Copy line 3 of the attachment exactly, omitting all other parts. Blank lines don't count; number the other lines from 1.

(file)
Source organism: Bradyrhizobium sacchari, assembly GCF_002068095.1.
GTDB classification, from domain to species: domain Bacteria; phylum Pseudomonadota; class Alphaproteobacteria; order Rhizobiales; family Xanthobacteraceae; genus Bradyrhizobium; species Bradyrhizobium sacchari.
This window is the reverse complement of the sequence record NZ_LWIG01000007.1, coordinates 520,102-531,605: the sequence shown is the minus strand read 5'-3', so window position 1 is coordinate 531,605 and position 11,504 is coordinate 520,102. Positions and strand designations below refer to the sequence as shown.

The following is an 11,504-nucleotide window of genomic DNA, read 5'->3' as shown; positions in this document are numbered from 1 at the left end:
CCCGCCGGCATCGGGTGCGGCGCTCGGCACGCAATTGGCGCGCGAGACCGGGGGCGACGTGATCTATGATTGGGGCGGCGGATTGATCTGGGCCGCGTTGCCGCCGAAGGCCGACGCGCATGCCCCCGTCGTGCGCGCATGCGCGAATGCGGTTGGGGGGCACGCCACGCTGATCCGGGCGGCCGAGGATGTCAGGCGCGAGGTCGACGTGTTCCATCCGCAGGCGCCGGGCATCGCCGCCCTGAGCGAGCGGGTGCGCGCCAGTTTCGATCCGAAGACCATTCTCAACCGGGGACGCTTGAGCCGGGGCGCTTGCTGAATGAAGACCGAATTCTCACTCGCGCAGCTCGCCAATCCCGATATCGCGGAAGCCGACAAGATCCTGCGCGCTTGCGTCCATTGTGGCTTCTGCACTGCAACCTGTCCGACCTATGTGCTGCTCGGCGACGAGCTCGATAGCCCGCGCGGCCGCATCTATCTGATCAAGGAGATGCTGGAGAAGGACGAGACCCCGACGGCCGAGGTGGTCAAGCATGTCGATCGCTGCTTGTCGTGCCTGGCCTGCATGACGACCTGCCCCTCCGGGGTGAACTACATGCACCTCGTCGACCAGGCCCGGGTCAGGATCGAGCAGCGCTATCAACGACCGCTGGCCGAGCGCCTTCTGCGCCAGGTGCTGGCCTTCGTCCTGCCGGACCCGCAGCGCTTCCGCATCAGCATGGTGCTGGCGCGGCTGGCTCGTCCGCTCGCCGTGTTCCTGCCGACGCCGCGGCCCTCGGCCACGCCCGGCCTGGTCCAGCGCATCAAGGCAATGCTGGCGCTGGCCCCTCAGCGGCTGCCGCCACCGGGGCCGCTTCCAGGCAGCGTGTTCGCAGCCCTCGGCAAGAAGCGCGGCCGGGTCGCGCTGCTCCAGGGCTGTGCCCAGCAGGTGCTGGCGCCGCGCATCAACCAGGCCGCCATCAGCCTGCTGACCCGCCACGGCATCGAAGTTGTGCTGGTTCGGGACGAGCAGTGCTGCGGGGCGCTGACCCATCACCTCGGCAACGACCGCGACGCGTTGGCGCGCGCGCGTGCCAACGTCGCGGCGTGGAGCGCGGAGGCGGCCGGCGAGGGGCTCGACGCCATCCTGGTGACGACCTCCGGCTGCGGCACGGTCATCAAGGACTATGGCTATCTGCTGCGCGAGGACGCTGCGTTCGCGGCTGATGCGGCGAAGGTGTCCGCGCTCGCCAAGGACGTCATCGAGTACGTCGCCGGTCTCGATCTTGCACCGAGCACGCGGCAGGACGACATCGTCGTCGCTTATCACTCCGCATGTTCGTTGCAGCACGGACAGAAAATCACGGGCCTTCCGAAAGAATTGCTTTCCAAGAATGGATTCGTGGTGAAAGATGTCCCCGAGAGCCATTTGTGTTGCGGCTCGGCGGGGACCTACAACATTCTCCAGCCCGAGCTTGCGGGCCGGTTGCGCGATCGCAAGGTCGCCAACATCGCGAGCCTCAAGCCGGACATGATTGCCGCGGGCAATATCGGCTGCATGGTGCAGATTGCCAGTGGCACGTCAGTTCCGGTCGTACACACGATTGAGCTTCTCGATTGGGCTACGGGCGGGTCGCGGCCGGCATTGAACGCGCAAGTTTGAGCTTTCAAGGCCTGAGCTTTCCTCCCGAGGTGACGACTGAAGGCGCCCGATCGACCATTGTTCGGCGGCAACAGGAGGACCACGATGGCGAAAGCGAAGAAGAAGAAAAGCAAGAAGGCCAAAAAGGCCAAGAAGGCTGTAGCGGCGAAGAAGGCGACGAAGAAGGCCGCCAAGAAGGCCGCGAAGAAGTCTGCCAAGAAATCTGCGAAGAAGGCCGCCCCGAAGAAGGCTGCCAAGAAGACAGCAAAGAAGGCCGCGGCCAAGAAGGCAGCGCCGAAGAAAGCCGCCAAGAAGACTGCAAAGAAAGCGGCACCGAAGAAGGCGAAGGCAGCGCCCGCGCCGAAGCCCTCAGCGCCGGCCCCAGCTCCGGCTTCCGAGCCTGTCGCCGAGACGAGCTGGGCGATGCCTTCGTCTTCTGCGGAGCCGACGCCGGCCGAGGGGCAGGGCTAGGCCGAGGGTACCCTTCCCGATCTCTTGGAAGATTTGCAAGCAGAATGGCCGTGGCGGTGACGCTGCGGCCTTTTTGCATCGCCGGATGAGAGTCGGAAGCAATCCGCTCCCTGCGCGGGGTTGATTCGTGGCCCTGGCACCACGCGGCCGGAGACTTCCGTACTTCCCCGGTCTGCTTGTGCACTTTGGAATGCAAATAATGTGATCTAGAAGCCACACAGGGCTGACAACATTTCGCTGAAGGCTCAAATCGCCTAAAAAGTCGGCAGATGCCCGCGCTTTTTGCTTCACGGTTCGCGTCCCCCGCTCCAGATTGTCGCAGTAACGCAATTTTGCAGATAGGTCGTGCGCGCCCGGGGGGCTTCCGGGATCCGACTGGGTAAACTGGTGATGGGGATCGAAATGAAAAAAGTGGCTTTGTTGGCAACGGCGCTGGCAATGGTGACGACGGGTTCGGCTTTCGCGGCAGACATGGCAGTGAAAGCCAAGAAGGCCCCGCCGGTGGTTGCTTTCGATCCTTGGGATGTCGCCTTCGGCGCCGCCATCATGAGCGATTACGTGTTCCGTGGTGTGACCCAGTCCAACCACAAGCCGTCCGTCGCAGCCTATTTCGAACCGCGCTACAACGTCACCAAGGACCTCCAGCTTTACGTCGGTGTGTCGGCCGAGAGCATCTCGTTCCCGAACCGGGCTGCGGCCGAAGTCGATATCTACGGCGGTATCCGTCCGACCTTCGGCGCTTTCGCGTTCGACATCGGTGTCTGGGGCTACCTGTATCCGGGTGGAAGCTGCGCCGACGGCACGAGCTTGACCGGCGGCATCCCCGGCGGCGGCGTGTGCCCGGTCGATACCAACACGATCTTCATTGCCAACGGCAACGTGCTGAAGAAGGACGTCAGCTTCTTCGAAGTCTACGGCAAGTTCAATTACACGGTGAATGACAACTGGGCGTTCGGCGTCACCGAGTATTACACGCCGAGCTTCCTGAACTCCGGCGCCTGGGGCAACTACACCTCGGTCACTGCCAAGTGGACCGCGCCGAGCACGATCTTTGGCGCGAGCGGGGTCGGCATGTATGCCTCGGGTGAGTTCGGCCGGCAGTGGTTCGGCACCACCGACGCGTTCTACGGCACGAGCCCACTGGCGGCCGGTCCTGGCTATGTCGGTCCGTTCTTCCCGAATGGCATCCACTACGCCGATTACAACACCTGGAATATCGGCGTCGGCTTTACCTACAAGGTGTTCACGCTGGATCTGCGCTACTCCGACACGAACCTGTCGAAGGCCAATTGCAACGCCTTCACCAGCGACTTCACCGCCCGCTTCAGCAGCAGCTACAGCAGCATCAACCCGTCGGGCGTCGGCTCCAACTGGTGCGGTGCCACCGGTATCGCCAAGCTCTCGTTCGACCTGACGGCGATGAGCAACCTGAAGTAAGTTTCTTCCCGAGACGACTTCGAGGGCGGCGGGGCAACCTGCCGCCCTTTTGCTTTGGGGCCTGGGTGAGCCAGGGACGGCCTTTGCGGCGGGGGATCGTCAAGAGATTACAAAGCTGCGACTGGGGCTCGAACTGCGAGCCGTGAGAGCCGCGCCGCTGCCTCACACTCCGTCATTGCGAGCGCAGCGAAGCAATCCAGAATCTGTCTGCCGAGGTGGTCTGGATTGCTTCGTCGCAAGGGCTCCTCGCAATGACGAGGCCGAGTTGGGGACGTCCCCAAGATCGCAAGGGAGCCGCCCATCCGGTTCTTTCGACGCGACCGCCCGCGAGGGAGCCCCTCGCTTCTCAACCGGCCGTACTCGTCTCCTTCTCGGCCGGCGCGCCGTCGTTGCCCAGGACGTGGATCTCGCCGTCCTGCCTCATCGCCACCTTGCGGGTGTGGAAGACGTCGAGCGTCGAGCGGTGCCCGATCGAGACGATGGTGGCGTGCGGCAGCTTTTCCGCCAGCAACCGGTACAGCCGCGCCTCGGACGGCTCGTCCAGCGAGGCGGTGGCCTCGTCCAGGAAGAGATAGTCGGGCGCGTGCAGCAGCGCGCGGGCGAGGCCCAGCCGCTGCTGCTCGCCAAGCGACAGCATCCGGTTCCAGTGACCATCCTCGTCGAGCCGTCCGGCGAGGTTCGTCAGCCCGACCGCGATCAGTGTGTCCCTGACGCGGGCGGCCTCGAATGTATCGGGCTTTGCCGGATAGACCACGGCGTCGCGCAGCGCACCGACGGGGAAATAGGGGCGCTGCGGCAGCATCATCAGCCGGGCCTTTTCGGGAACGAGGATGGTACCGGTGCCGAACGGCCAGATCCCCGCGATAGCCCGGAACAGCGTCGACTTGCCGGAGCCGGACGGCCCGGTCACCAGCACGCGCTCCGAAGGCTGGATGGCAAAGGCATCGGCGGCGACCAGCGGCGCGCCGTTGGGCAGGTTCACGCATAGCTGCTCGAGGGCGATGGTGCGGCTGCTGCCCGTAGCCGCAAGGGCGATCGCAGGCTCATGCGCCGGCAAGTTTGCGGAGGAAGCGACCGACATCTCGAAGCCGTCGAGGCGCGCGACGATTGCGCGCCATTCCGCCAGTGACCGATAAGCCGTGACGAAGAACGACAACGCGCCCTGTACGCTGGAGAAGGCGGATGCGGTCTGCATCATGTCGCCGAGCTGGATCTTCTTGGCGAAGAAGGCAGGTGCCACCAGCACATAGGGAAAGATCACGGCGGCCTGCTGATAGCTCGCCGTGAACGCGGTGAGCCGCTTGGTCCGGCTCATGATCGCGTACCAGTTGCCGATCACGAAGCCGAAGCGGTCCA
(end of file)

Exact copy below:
This window is the reverse complement of the sequence record NZ_LWIG01000007.1, coordinates 520,102-531,605: the sequence shown is the minus strand read 5'-3', so window position 1 is coordinate 531,605 and position 11,504 is coordinate 520,102. Positions and strand designations below refer to the sequence as shown.